In the September 29, 1888 issue of The Electrical World, a one-paragraph note quotes a letter from Smith de scribing improvements to recording and playback systems. With reference to our Fig. 2, he wrote that the recording transducer should be a coil wrapped around an electromagnet, with the core against the magnetic medium. This is clearly a forerunner of the magnetic head. The playback pickup helix in Fig. 3 would be shortened to one turn to "localize the magnetism," which fits in with Smith's correct notion of tiny magnets along the string. This modification leads to the modern idea of a very small gap in the playback head core. The playing or reading de vice in any system which scans a moving medium must be small compared to the details in that particular medium, be it magnetic tape, phonograph re cord, digital Compact Disc, or optical film soundtrack.
Smith also had some accurate and prophetic thoughts about the recording medium. He thought that it was incorrect to use a magnetic wire, because the little recorded magnets would demagnetize each other, resulting in low output. Therefore, his favored medium was a string or, more specifically, a cotton sewing thread filled with magnetic particles. This was, in principle, the same as our modern plastic tape, which is coated with magnetic powder and held together with some "glue," the binder. Now we know that a magnetic wire will give ample output compared to tape, but the high-frequency response of magnetic wire is poorer if both are running at the same speed. Oliver Read has stated that recording wire must be run at 24 ips to equal the quality of tape at 7 1/2 ips. (See "Suggested Reading" at the end of this article.)
The solid wire proved to be good enough for the telephone quality standards of the day. Poulsen was successful, and Smith was surprised. In Smith's 1911 letter to the Journal of the Franklin Institute, he stated that Poulsen's machines were designed exactly the same as in his own earlier descriptions, but he gave Poulsen credit for discovering that the little recorded magnets in a solid medium do not de magnetize each other. Smith mentioned solid wire as a medium in his 1878 papers filed with the Cumberland County Clerk and in the 1888 article, but he "accidentally" omitted mention of wire in his filing with the U.S. Patent Office. If only Smith could have known that some 40 years in the future, magnetic wire would give way to particle-coated tape.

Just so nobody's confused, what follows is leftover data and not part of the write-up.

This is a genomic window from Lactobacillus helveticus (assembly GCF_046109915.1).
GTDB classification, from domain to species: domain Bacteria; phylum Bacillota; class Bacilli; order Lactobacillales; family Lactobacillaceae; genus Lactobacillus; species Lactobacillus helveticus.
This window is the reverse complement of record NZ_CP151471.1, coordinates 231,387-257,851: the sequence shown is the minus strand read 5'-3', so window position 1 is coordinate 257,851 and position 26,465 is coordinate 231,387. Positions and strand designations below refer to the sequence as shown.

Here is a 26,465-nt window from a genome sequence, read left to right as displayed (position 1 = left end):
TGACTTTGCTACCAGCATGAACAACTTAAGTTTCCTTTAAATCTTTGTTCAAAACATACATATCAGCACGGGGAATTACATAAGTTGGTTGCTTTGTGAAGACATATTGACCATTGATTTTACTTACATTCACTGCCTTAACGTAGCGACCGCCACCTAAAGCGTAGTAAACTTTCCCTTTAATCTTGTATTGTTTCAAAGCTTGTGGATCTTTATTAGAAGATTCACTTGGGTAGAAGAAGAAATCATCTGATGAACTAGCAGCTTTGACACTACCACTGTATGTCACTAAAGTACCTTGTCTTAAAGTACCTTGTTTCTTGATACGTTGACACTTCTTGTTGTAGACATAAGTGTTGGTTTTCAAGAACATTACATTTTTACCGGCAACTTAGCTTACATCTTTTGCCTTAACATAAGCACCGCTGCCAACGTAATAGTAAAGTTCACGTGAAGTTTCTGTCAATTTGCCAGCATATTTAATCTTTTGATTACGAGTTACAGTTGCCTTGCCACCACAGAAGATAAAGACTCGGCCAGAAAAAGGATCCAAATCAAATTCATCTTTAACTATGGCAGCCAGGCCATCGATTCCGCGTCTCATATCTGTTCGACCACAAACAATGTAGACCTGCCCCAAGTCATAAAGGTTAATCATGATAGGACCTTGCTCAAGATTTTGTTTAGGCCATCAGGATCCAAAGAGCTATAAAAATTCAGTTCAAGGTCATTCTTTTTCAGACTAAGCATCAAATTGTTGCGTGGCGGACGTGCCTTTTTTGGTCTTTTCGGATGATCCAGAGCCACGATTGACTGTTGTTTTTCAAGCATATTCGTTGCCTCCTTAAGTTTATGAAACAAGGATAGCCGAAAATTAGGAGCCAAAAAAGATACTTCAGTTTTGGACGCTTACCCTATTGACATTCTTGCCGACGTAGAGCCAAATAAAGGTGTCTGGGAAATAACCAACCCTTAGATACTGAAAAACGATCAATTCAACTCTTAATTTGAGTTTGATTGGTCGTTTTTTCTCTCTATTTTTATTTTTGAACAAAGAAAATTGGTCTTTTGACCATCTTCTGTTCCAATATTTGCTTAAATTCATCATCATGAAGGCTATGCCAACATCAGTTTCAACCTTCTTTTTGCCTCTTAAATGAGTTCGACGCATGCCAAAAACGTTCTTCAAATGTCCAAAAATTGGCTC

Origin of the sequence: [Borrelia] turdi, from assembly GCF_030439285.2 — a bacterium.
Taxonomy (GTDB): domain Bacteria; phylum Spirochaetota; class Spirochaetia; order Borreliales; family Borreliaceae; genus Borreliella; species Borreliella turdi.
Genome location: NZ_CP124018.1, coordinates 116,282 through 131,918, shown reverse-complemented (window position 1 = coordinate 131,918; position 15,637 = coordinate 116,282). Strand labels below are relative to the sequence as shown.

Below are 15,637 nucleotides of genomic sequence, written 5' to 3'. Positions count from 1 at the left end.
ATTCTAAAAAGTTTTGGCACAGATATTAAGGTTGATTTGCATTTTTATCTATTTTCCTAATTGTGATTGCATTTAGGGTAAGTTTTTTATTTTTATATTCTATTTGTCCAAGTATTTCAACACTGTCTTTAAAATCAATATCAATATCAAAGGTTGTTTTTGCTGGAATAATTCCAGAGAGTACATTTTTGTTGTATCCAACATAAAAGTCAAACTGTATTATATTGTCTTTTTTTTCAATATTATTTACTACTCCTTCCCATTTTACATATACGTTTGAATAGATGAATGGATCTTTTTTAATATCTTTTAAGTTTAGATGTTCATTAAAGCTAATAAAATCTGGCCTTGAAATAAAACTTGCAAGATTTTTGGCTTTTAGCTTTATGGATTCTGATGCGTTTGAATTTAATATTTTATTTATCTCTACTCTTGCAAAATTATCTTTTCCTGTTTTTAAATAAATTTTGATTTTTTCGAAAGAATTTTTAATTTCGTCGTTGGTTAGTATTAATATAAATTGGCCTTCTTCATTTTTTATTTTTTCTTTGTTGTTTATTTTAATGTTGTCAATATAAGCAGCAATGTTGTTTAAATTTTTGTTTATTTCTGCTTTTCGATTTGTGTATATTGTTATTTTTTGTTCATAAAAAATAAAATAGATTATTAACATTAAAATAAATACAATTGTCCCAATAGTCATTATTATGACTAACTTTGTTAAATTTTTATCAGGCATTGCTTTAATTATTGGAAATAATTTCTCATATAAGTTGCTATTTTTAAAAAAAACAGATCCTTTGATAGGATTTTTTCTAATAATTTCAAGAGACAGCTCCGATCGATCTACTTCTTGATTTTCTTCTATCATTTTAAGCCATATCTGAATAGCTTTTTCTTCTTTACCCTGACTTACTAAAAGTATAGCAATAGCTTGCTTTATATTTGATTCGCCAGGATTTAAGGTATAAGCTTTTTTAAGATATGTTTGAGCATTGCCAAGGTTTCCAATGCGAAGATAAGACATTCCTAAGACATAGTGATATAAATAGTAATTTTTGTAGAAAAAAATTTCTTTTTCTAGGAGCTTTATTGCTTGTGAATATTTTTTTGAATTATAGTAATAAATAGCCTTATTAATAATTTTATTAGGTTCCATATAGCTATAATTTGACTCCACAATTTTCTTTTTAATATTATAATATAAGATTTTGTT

The first recorders (top) to use a ribbon-like tape medium were produced as a joint venture by AEG and BASF in Germany in the early 1930s. Recorders such as the Magnecord PT-6 (above) appeared in the U.S. in the late 1940s.
Who was Oberlin Smith? This interested me, because I have spent much time in Bridgeton, N.J. in recent years, helping the hospital with its paging systems and with noise control of mechanical equipment. I have enjoyed the town's abundance of Victorian architecture and its many historic places.
I contacted William Chestnut of the Bridgeton Antiquarian League, who put me in touch with Arthur Cox, a high school art teacher who is an expert on Oberlin Smith, one of Bridgeton's most famous citizens. Cox had just completed a book titled Ferracute: The History of an American Enterprise, which chronicles Smith's company as well as his spare-time inventions. These included not only magnetic recording but also his Autofono, the first jukebox.